The content of this article will benefit those of you who are starting to educate yourself about investing in the stock market and want to start learning about core concepts of fundamental analysis on practical examples from today’s market.
Francesca’s Holdings Corporation (NASDAQ:FRAN) trades with a trailing P/E of 31.2, which is higher than the industry average of 22.8. Although some investors may see this as unappealing, it is important to understand the assumptions behind the P/E ratio before making judgments. Today, I will deconstruct the P/E ratio and highlight what you need to be careful of when using the P/E ratio.
What you need to know about the P/E ratio
The P/E ratio is a popular ratio used in relative valuation since earnings power is a key driver of investment value. It compares a stock’s price per share to the stock’s earnings per share. A more intuitive way of understanding the P/E ratio is to think of it as how much investors are paying for each dollar of the company’s earnings.
P/E Calculation for FRAN
Price-Earnings Ratio = Price per share ÷ Earnings per share
FRAN Price-Earnings Ratio = $6.43 ÷ $0.206 = 31.2x
On its own, the P/E ratio doesn’t tell you much; however, it becomes extremely useful when you compare it with other similar companies. We preferably want to compare the stock’s P/E ratio to the average of companies that have similar features to FRAN, such as capital structure and profitability. A common peer group is companies that exist in the same industry, which is what I use. At 31.2, FRAN’s P/E is higher than its industry peers (22.8). This implies that investors are overvaluing each dollar of FRAN’s earnings. This multiple is a median of profitable companies of 25 Specialty Retail companies in US including J.Jill, Bed Bath & Beyond and Group 1 Automotive. You could also say that the market is suggesting that FRAN is a stronger business than the average comparable company.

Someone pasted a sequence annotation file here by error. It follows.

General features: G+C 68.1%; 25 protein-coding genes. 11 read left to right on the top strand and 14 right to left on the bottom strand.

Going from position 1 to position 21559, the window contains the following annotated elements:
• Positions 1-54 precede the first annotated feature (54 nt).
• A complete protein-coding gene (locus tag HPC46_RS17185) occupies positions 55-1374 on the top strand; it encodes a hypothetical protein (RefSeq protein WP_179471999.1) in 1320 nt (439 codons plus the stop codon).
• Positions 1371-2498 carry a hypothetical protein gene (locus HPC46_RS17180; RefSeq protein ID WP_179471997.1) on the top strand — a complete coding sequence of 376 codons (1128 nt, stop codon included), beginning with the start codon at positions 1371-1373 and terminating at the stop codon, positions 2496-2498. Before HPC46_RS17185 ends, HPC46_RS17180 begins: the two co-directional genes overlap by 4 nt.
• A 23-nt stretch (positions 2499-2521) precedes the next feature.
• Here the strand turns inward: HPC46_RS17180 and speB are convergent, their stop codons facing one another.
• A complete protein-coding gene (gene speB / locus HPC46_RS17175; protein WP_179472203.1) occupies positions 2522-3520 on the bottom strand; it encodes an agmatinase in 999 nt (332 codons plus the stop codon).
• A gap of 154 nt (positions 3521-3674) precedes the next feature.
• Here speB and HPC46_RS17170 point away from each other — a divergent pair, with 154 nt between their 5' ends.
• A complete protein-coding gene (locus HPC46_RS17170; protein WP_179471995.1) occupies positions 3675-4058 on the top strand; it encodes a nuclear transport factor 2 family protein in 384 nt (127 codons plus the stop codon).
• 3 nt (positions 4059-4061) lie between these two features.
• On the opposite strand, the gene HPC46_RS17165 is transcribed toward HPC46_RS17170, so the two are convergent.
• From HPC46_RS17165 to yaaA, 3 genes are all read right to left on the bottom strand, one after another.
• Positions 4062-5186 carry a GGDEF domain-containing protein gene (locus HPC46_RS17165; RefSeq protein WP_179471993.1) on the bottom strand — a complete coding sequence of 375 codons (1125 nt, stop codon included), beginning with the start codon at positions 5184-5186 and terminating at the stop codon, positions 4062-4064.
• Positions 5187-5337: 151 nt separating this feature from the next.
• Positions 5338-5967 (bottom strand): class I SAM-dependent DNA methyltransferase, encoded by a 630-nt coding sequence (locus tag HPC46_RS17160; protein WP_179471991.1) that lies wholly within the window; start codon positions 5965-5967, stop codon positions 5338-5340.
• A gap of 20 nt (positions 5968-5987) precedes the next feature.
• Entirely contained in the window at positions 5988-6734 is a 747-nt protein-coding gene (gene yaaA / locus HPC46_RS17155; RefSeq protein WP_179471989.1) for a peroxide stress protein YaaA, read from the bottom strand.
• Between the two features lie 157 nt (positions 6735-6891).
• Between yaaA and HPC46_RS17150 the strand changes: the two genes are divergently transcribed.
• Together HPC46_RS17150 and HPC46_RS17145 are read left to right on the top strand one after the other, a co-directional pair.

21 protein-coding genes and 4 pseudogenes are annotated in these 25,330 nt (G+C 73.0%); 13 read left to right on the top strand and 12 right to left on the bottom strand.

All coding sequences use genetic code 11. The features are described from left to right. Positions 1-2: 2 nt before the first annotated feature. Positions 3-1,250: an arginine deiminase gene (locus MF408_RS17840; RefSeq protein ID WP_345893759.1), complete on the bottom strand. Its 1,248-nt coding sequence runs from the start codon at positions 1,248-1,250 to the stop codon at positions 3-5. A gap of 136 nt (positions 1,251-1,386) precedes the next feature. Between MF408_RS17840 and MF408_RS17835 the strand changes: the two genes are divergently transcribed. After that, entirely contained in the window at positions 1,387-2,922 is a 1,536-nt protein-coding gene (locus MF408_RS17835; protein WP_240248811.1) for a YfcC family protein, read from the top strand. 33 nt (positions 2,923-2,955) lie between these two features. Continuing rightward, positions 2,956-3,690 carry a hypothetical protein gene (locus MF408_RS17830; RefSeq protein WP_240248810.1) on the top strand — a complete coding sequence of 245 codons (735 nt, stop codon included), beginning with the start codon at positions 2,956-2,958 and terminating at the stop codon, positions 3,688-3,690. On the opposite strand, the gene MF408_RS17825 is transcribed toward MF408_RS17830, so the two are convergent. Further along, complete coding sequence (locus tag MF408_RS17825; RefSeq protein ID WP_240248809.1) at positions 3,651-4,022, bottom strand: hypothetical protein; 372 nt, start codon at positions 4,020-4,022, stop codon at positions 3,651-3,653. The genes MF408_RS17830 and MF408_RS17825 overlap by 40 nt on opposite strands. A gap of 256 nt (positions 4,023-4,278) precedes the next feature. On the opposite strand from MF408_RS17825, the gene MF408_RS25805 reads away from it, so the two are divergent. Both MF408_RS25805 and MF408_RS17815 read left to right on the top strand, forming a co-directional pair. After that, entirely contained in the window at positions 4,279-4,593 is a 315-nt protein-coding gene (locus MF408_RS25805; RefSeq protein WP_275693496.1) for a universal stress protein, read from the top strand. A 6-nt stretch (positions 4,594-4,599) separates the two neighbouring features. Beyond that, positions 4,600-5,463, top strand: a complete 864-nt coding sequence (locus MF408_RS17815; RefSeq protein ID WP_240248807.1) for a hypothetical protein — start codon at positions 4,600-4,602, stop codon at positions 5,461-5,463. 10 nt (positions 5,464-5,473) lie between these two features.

Assumptions to watch out for
Before you jump to conclusions it is important to realise that there are assumptions in this analysis. The first is that our “similar companies” are actually similar to FRAN. If not, the difference in P/E might be a result of other factors. For example, Francesca’s Holdings Corporation could be growing more quickly than the companies we’re comparing it with. In that case it would deserve a higher P/E ratio. We should also be aware that the stocks we are comparing to FRAN may not be fairly valued. Thus while we might conclude that it is richly valued relative to its peers, that could be explained by the peer group being undervalued.
What this means for you:
If your personal research into the stock confirms what the P/E ratio is telling you, it might be a good time to rebalance your portfolio and reduce your holdings in FRAN. But keep in mind that the usefulness of relative valuation depends on whether you are comfortable with making the assumptions I mentioned above. Remember that basing your investment decision off one metric alone is certainly not sufficient. There are many things I have not taken into account in this article and the PE ratio is very one-dimensional. If you have not done so already, I urge you to complete your research by taking a look at the following:
- Future Outlook: What are well-informed industry analysts predicting for FRAN’s future growth? Take a look at our free research report of analyst consensus for FRAN’s outlook.
- Past Track Record: Has FRAN been consistently performing well irrespective of the ups and downs in the market? Go into more detail in the past performance analysis and take a look at the free visual representations of FRAN’s historicals for more clarity.
- Other High-Performing Stocks: Are there other stocks that provide better prospects with proven track records? Explore our free list of these great stocks here.
To help readers see past the short term volatility of the financial market, we aim to bring you a long-term focused research analysis purely driven by fundamental data. Note that our analysis does not factor in the latest price-sensitive company announcements.
The author is an independent contributor and at the time of publication had no position in the stocks mentioned. For errors that warrant correction please contact the editor at firstname.lastname@example.org.